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Millet in Jars and Muffins

Millet Muffins

One thing I’ve learned over the years is that one person’s staple grain can be totally exotic, foreign or just plain unnecessary to the next person. For instance, my mom always has some Cream of Wheat in her pantry rotation. That’s one I skip, preferring steel cut oats or hull-less barley for breakfast (although lightly buttered and salted Cream of Wheat with a poached egg on top is one of my beloved childhood comfort foods).

In the last few years, millet has crept into my grain rotation and is now a very definite canning jar staple (along with short grain brown rice and quinoa) in my kitchen. The thing I love about millet is that it has a multitude of applications. When it’s steamed, it become light and fluffy, a cross between polenta and broken rice. When toasted, it becomes a nutty addition to pancakes, waffles, muffins and scones.

Millet in a jar

It was the Metropolitan Bakery (Fork You toured their factory last summer, here’s the video from that day) that opened my eyes to toasted millet and the ways in which can add the perfect gentle crunch to baked goods. They make an amazing millet muffins, and it was those muffins that inspired me to add toasted millet to anything that would stand still.

Toasting millet is really easy. Most of the time, I do it in small batches in the toaster oven, cooking it at 350 degrees for 15-20 minutes on a dry baking sheet. The only thing to remember is that to get the best crunch from your millet, you need to make sure you toast at least half an hour prior to stirring the millet into the batter, so that it has time to cool and firm up. Also, don’t worry if it looks like it’s smoking, it’s actually steam that occurs as the moisture inside the millet dries and escapes (of course, if it’s starting to look blackened, then it is smoke. Use your judgment).

If millet is one of your staple grains, how do you like to use it? For those of you for whom it’s new, do you have any questions?

My adaptation of Metropolitan Bakery’s millet muffin recipe is after the jump…

These muffins are particularly good with a dab of Honey Lemon Marmalade.

Just sayin’.

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Tip: Labeling Storage Jars

cane-sugar-picture

When I was as senior in high school, I took advanced biology. I can’t say that I’ve retained much from that class, particularly since once I got to college, I eschewed the sciences in order to focus almost entirely on literature, sociology and politics. However, there is one thing that sticks with me from that class, and it’s a tip that’s entirely useful when you use glass jars to store dry goods.

The tip is this: Sharpie ink will write on glass smoothly and easily, but then erases completely with a single alcohol swab. We used that trick in that science class to label test tubes and beakers, and I’ve continued to use permanent markers to clearly mark my jars full of food. I find that it’s particularly useful to mark jars with the date as well as with the contents, so that you know just how long it’s been around the pantry. I’ll even mark on the jar things like “use this first” or “millet, cook or toast” to remind myself of usage. I also like this method better than putting sticky labels on the jars, because it keeps them free of residue.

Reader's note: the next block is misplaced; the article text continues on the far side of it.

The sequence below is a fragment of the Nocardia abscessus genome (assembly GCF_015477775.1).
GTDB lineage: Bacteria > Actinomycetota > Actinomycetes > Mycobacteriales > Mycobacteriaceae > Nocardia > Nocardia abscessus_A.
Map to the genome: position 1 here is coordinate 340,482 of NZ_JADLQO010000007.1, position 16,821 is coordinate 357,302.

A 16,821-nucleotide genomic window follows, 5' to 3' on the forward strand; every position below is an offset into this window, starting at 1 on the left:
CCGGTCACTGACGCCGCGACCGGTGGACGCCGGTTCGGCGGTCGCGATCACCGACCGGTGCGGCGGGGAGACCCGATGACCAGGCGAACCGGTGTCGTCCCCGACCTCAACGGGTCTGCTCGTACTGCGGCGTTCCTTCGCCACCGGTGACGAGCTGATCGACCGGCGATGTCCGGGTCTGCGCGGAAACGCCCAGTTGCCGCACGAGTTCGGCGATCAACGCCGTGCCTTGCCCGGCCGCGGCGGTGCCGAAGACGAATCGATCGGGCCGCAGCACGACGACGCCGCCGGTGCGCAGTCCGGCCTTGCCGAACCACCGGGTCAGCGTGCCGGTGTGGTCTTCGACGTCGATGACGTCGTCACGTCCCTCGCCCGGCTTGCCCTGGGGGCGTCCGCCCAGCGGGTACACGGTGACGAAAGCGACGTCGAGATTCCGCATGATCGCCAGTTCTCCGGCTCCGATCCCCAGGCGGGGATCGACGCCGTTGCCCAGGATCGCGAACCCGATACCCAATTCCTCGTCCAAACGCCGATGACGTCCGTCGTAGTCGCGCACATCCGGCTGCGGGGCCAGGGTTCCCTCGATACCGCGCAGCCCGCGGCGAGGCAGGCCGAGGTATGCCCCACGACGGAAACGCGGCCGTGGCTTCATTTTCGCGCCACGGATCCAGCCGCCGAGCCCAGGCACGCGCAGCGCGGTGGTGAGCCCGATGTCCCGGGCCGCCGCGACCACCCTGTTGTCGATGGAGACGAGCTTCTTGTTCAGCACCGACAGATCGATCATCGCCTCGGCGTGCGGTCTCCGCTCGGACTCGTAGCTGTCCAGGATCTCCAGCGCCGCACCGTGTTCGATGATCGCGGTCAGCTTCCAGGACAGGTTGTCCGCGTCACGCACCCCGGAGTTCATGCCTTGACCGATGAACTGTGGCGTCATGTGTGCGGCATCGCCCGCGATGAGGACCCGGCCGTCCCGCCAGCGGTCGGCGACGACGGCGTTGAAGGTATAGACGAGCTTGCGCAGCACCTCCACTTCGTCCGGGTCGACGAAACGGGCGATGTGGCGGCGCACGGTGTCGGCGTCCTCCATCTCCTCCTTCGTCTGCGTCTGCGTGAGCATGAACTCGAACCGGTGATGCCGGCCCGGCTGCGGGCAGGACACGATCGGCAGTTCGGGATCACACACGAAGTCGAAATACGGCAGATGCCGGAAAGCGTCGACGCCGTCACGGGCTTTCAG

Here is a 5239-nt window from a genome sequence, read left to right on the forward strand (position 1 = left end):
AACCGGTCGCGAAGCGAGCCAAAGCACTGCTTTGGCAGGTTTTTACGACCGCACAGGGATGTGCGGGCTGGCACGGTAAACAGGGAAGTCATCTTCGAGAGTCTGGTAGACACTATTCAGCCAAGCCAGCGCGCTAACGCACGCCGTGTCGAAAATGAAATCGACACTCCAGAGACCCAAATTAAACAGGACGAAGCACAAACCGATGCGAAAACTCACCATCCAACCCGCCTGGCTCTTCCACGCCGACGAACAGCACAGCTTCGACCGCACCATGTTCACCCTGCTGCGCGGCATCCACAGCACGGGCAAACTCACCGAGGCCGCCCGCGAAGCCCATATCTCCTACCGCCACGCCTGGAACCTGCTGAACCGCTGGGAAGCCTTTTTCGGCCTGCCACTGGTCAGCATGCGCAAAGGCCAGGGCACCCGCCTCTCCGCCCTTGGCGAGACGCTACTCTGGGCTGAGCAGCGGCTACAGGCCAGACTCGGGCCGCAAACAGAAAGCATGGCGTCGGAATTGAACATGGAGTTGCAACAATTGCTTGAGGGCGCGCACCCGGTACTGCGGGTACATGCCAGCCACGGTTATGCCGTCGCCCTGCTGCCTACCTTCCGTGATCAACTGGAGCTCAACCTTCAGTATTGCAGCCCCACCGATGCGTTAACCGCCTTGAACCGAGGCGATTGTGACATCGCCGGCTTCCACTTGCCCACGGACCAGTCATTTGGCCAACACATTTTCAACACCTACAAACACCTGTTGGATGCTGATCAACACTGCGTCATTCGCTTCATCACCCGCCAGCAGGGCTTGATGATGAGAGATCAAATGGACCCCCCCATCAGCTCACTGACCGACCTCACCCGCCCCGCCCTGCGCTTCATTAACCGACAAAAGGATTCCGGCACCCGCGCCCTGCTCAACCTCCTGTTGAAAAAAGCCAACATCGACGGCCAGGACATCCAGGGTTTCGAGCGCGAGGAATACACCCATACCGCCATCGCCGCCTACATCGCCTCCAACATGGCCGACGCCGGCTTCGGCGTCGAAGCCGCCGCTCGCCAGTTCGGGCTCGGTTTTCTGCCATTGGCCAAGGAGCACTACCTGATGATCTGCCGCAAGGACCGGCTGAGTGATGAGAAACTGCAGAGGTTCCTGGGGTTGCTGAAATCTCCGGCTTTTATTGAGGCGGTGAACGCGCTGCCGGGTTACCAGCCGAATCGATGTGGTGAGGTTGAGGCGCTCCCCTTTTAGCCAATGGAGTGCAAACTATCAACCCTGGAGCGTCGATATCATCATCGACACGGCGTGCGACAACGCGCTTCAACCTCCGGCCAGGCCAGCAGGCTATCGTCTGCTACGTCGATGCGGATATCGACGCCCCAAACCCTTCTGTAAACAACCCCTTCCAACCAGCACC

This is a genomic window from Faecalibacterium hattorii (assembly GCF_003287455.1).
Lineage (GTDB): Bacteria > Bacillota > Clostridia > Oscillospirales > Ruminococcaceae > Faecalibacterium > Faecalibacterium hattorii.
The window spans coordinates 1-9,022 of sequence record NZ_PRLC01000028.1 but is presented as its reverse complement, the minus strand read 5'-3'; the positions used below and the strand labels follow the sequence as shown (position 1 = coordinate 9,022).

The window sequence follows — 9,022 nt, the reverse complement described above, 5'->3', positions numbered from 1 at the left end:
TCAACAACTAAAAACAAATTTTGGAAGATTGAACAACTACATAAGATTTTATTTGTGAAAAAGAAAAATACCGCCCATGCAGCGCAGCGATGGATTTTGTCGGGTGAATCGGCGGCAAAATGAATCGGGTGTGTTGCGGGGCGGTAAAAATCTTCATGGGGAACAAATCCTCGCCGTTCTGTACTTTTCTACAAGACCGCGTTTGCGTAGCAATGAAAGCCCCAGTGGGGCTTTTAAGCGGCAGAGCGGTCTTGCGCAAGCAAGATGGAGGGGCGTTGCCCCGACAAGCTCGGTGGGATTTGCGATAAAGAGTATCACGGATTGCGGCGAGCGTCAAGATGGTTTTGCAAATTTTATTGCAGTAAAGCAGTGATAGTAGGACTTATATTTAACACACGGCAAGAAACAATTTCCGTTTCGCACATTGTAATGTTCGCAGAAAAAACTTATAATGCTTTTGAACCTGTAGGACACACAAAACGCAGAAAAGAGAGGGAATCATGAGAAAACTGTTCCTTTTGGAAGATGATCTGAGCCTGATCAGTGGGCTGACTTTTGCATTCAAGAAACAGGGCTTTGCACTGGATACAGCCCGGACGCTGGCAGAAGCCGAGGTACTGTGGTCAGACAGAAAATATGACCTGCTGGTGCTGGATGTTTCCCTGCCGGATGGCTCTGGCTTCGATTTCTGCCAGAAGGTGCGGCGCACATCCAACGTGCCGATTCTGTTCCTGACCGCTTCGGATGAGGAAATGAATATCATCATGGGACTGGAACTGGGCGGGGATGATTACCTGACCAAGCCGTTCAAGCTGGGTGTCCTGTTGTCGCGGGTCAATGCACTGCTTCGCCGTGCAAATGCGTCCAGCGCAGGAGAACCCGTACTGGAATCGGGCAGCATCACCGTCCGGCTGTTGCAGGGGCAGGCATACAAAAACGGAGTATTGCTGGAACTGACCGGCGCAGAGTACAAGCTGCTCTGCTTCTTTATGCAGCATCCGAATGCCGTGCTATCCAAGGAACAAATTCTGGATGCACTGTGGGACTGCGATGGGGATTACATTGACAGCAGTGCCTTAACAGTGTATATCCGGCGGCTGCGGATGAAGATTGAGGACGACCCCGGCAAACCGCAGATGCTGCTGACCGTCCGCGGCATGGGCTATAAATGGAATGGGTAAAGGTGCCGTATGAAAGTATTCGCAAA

How do you guys store and label your dry goods?

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Loving jars

tea-in-a-ball-jar

I love jars. Now, when I say that to most people, they cock their heads and look at me as if I’ve got a couple of loose marbles upstairs, as jars aren’t something most people spend a whole lot of time thinking about. However, it’s an entirely true statement. I use canning jars to store leftovers and carry my lunchtime soup to work. I stash grains, teas, candies and condiments in them. I often turn to a wide mouth 16 ouncer when my water bottle is stinky and in the summer I carry that same size in case an iced coffee craving hits me (I hate using disposable containers, I can’t help but imagine them lasting forever in the landfill). There’s also something so satisfying and solid about drinking out of a jar as opposed to a flimsy paper cup.

My favorite jar in the world is the discontinued wide mouth 20 ounce glass freezer jar. I haven’t been able to track down when Ball stopped producing these babies, but they are a rare and precious commodity. About six months ago, I bought a dozen of them on eBay so as to bolster my stash. I gave several to my mother for Christmas. She was delighted to have them, as she was the one who originally turned me on to that particular size and understands just how hard they are to find.

I trace my minor jar obsession straight back to my mom. When I was in college, she slowly began ridding the house of the Rubbermaid and Tupperware containers that we’d used for food storage since I was born. She hated that they always became stained and liked to retain particularly stinky scents. Each time I came home for long weekends or holiday breaks, there were more food-filled jars in the fridge and fewer plastic containers. These days, save for a few ancient plastic containers that she’s had since the seventies, my parents’ house is a jar-only zone.

These days, my jar collection outstriped my ability to house it. I spend the summer making jams and pickles, and so throughout the winter, tuck the empties into closets and under beds until their time in a water bath comes again. Living in Center City Philadelphia makes finding jars a bit difficult, but I live just a short hour from Lancaster County, which is the self-proclaimed home canning capital of the world (those Amish sure to make a good homemade ketchup). And there’s always eBay.

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